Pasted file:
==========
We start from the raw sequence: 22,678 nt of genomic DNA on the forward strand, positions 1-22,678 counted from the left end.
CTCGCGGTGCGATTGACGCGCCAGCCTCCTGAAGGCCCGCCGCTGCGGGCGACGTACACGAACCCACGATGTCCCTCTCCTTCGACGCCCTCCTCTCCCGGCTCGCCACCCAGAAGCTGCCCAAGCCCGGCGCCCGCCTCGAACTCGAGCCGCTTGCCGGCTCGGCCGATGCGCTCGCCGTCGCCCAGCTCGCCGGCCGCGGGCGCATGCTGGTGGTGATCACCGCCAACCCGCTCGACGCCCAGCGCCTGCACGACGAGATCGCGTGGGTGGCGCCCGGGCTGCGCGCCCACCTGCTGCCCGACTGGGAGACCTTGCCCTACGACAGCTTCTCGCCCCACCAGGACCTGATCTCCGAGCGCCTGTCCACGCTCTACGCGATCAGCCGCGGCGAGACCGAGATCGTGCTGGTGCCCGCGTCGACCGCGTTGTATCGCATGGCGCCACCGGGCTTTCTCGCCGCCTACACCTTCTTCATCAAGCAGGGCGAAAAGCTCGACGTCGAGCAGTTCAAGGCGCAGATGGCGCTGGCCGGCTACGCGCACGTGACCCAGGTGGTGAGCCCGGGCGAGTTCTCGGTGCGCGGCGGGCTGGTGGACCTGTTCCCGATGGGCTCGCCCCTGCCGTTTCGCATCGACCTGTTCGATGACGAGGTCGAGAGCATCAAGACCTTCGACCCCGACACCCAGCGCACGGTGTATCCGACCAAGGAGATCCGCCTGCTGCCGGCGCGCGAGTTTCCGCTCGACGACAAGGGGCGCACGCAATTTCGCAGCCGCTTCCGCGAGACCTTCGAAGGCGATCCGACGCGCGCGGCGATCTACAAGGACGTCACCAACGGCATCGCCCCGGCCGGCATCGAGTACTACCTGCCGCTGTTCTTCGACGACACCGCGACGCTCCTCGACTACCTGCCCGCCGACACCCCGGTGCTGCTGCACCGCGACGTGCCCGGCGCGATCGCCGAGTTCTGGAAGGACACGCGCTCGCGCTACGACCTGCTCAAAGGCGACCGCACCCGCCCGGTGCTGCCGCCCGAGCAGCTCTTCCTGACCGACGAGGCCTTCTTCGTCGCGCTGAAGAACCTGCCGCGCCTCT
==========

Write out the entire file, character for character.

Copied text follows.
We start from the raw sequence: 22,678 nt of genomic DNA on the forward strand, positions 1-22,678 counted from the left end.
CTCGCGGTGCGATTGACGCGCCAGCCTCCTGAAGGCCCGCCGCTGCGGGCGACGTACACGAACCCACGATGTCCCTCTCCTTCGACGCCCTCCTCTCCCGGCTCGCCACCCAGAAGCTGCCCAAGCCCGGCGCCCGCCTCGAACTCGAGCCGCTTGCCGGCTCGGCCGATGCGCTCGCCGTCGCCCAGCTCGCCGGCCGCGGGCGCATGCTGGTGGTGATCACCGCCAACCCGCTCGACGCCCAGCGCCTGCACGACGAGATCGCGTGGGTGGCGCCCGGGCTGCGCGCCCACCTGCTGCCCGACTGGGAGACCTTGCCCTACGACAGCTTCTCGCCCCACCAGGACCTGATCTCCGAGCGCCTGTCCACGCTCTACGCGATCAGCCGCGGCGAGACCGAGATCGTGCTGGTGCCCGCGTCGACCGCGTTGTATCGCATGGCGCCACCGGGCTTTCTCGCCGCCTACACCTTCTTCATCAAGCAGGGCGAAAAGCTCGACGTCGAGCAGTTCAAGGCGCAGATGGCGCTGGCCGGCTACGCGCACGTGACCCAGGTGGTGAGCCCGGGCGAGTTCTCGGTGCGCGGCGGGCTGGTGGACCTGTTCCCGATGGGCTCGCCCCTGCCGTTTCGCATCGACCTGTTCGATGACGAGGTCGAGAGCATCAAGACCTTCGACCCCGACACCCAGCGCACGGTGTATCCGACCAAGGAGATCCGCCTGCTGCCGGCGCGCGAGTTTCCGCTCGACGACAAGGGGCGCACGCAATTTCGCAGCCGCTTCCGCGAGACCTTCGAAGGCGATCCGACGCGCGCGGCGATCTACAAGGACGTCACCAACGGCATCGCCCCGGCCGGCATCGAGTACTACCTGCCGCTGTTCTTCGACGACACCGCGACGCTCCTCGACTACCTGCCCGCCGACACCCCGGTGCTGCTGCACCGCGACGTGCCCGGCGCGATCGCCGAGTTCTGGAAGGACACGCGCTCGCGCTACGACCTGCTCAAAGGCGACCGCACCCGCCCGGTGCTGCCGCCCGAGCAGCTCTTCCTGACCGACGAGGCCTTCTTCGTCGCGCTGAAGAACCTGCCGCGCCTCT